There’s a lot of poison ivy in Texas. Not the kind you’d find in a Batman movie or the song from the 1950s, but that awful, itchy kind that’s popping up in your backyard.
Before you try to get rid of poison ivy with “an ocean of calamine lotion,” make sure you understand what poison ivy is, why you shouldn’t panic about it spreading, and the right way to treat poison ivy.
What is Poison Ivy?
Poison ivy is a plant that grows like a vine and can climb walls, fences and trees. A poison ivy outbreak is known as a type four allergic reaction. This type of allergic reaction develops slowly and lasts a long time.
While not all ivy is poison ivy, many different types of plants can cause the same type of allergic reaction. Because these plants are very common, especially in Texas, there’s a good chance you’ll have the misfortune of brushing up against such a plant and dealing with an uncomfortable allergic reaction.
What Happens When You Catch Poison Ivy?
Suppose you spend a few hours working in the yard. Three days later, you begin to notice the appearance of a red spot or rash.
This is probably the spot that was exposed to poison ivy the most. In this area, the red spot will swell and blister. However, poison ivy can appear in other areas that were not exposed but were touched, rubbed or scratched after touching poison ivy.
Poison ivy often appears in streaks, so you’ll probably see lines in areas where you brushed up against the plant. The resulting blisters can add a lot of inflammation
During the next week or so, you may notice other spots and streaks and think, “Oh no! It’s spreading!”
Don’t panic. It’s not actually spreading.
You were probably exposed to a lot of poison ivy in that first location and not so much in the other locations where it took longer for the rash to appear.
Poison ivy is a sticky, sappy substance that’s easily removed with soap and water. A nice, hot shower with soap and water should do the trick.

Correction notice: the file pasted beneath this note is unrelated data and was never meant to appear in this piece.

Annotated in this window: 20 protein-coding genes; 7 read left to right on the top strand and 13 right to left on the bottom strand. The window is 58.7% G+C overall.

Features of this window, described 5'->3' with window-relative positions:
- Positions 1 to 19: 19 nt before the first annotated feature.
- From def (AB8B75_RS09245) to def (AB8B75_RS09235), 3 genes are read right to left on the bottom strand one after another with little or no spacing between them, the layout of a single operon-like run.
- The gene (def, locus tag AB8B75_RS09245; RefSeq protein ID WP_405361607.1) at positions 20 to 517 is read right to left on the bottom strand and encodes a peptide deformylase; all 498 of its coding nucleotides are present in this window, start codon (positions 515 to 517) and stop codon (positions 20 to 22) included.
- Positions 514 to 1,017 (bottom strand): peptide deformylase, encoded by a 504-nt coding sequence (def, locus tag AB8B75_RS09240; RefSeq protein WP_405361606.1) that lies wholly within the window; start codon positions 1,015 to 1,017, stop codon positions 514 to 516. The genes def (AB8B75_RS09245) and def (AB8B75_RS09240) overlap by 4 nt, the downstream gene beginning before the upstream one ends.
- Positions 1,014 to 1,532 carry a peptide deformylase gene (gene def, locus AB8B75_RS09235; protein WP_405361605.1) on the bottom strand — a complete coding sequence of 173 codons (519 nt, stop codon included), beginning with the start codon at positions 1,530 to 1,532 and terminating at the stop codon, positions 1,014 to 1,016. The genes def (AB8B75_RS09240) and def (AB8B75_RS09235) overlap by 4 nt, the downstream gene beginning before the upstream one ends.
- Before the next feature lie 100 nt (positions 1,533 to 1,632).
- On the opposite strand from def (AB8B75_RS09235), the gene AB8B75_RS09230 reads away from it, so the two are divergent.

How Should You Treat Poison Ivy?
Put down the calamine lotion. It’s a catchy song lyric, but not a scientific treatment for an allergic reaction.
As mentioned previously, poison ivy develops slowly. That’s why a strong corticosteroid used for a long period of time is the primary treatment for poison ivy. Short courses of oral steroids aren’t enough to alleviate the itching.
People often become frustrated because poison ivy doesn’t go away as quickly as they would like. Unfortunately, the inflammation can cause poison ivy to linger.
If you want to avoid unnecessary itching and discomfort caused by using short courses of steroids and other inadequate treatments, schedule an appointment with a board certified dermatologist right away. The sooner you begin with corticosteroids, the sooner you’ll feel relief from poison ivy.
Dr. R. Todd Plott is a board-certified dermatologist in Coppell, Keller, and Saginaw, TX. His specialization and professional interests include treating patients suffering with acne, identifying and solving complex skin conditions such as psoriasis, rosacea, atopic dermatitis, and identifying and treating all types of skin cancers. In his spare time, Dr. Plott enjoys cycling, traveling with his wife, and spending time with his children and new grandson.
Learn more about Dr. Plott.